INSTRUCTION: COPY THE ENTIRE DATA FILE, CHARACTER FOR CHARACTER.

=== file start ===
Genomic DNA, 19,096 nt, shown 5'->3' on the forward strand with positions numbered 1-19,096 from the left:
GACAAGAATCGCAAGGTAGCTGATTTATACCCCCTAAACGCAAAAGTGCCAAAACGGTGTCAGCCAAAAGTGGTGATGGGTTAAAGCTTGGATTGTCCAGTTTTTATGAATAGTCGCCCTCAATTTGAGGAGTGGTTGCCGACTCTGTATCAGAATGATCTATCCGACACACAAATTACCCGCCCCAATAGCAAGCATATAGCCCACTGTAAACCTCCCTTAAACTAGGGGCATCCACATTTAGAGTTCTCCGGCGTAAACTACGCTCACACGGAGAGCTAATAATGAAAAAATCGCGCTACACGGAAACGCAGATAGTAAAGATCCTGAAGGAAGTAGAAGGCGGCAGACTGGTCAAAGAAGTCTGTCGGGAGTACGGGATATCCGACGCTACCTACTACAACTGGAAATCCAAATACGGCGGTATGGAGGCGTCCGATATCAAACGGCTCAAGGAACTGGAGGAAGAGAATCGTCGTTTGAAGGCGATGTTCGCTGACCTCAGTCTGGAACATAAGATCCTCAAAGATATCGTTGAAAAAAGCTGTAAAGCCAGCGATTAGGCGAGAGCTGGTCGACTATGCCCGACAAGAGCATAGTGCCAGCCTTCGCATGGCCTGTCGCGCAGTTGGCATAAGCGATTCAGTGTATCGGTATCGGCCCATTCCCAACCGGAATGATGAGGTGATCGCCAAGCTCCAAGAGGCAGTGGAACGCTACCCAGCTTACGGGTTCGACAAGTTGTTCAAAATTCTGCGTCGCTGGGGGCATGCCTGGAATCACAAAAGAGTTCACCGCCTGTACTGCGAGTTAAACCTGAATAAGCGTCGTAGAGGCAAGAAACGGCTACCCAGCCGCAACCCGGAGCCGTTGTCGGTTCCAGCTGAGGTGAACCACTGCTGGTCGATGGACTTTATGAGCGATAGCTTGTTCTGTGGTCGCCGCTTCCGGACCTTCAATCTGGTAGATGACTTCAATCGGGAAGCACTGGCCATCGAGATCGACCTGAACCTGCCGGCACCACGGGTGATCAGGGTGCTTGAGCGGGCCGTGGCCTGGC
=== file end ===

Genomic DNA, 19,096 nt, shown 5'->3' on the forward strand with positions numbered 1-19,096 from the left:
GACAAGAATCGCAAGGTAGCTGATTTATACCCCCTAAACGCAAAAGTGCCAAAACGGTGTCAGCCAAAAGTGGTGATGGGTTAAAGCTTGGATTGTCCAGTTTTTATGAATAGTCGCCCTCAATTTGAGGAGTGGTTGCCGACTCTGTATCAGAATGATCTATCCGACACACAAATTACCCGCCCCAATAGCAAGCATATAGCCCACTGTAAACCTCCCTTAAACTAGGGGCATCCACATTTAGAGTTCTCCGGCGTAAACTACGCTCACACGGAGAGCTAATAATGAAAAAATCGCGCTACACGGAAACGCAGATAGTAAAGATCCTGAAGGAAGTAGAAGGCGGCAGACTGGTCAAAGAAGTCTGTCGGGAGTACGGGATATCCGACGCTACCTACTACAACTGGAAATCCAAATACGGCGGTATGGAGGCGTCCGATATCAAACGGCTCAAGGAACTGGAGGAAGAGAATCGTCGTTTGAAGGCGATGTTCGCTGACCTCAGTCTGGAACATAAGATCCTCAAAGATATCGTTGAAAAAAGCTGTAAAGCCAGCGATTAGGCGAGAGCTGGTCGACTATGCCCGACAAGAGCATAGTGCCAGCCTTCGCATGGCCTGTCGCGCAGTTGGCATAAGCGATTCAGTGTATCGGTATCGGCCCATTCCCAACCGGAATGATGAGGTGATCGCCAAGCTCCAAGAGGCAGTGGAACGCTACCCAGCTTACGGGTTCGACAAGTTGTTCAAAATTCTGCGTCGCTGGGGGCATGCCTGGAATCACAAAAGAGTTCACCGCCTGTACTGCGAGTTAAACCTGAATAAGCGTCGTAGAGGCAAGAAACGGCTACCCAGCCGCAACCCGGAGCCGTTGTCGGTTCCAGCTGAGGTGAACCACTGCTGGTCGATGGACTTTATGAGCGATAGCTTGTTCTGTGGTCGCCGCTTCCGGACCTTCAATCTGGTAGATGACTTCAATCGGGAAGCACTGGCCATCGAGATCGACCTGAACCTGCCGGCACCACGGGTGATCAGGGTGCTTGAGCGGGCCGTGGCCTGGC